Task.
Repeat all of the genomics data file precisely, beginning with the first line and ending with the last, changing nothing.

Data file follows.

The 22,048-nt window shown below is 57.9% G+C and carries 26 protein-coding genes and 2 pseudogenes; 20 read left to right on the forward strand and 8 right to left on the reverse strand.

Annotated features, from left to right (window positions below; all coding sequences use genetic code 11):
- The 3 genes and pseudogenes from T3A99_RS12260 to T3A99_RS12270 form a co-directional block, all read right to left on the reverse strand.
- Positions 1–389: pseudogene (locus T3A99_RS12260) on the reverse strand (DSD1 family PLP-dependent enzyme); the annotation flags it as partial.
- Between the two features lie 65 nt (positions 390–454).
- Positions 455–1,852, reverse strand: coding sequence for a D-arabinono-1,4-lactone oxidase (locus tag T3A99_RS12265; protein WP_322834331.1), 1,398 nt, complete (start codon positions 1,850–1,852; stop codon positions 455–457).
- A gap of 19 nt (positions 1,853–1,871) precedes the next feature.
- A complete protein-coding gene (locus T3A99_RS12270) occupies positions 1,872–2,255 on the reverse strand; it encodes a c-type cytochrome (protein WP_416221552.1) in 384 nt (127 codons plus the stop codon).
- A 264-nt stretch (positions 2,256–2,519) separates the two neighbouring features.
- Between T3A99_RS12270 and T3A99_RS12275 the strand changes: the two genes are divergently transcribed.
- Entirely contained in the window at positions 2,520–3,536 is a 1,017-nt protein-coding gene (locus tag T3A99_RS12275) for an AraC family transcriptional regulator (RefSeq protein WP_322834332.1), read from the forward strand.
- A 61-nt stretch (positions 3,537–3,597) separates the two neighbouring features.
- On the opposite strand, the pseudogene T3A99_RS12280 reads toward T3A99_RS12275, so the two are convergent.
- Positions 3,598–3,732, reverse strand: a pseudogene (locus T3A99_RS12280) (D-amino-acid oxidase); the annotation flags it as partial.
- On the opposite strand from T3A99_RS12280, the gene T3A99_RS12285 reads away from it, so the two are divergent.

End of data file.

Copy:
The 22,048-nt window shown below is 57.9% G+C and carries 26 protein-coding genes and 2 pseudogenes; 20 read left to right on the forward strand and 8 right to left on the reverse strand.

Annotated features, from left to right (window positions below; all coding sequences use genetic code 11):
- The 3 genes and pseudogenes from T3A99_RS12260 to T3A99_RS12270 form a co-directional block, all read right to left on the reverse strand.
- Positions 1–389: pseudogene (locus T3A99_RS12260) on the reverse strand (DSD1 family PLP-dependent enzyme); the annotation flags it as partial.
- Between the two features lie 65 nt (positions 390–454).
- Positions 455–1,852, reverse strand: coding sequence for a D-arabinono-1,4-lactone oxidase (locus tag T3A99_RS12265; protein WP_322834331.1), 1,398 nt, complete (start codon positions 1,850–1,852; stop codon positions 455–457).
- A gap of 19 nt (positions 1,853–1,871) precedes the next feature.
- A complete protein-coding gene (locus T3A99_RS12270) occupies positions 1,872–2,255 on the reverse strand; it encodes a c-type cytochrome (protein WP_416221552.1) in 384 nt (127 codons plus the stop codon).
- A 264-nt stretch (positions 2,256–2,519) separates the two neighbouring features.
- Between T3A99_RS12270 and T3A99_RS12275 the strand changes: the two genes are divergently transcribed.
- Entirely contained in the window at positions 2,520–3,536 is a 1,017-nt protein-coding gene (locus tag T3A99_RS12275) for an AraC family transcriptional regulator (RefSeq protein WP_322834332.1), read from the forward strand.
- A 61-nt stretch (positions 3,537–3,597) separates the two neighbouring features.
- On the opposite strand, the pseudogene T3A99_RS12280 reads toward T3A99_RS12275, so the two are convergent.
- Positions 3,598–3,732, reverse strand: a pseudogene (locus T3A99_RS12280) (D-amino-acid oxidase); the annotation flags it as partial.
- On the opposite strand from T3A99_RS12280, the gene T3A99_RS12285 reads away from it, so the two are divergent.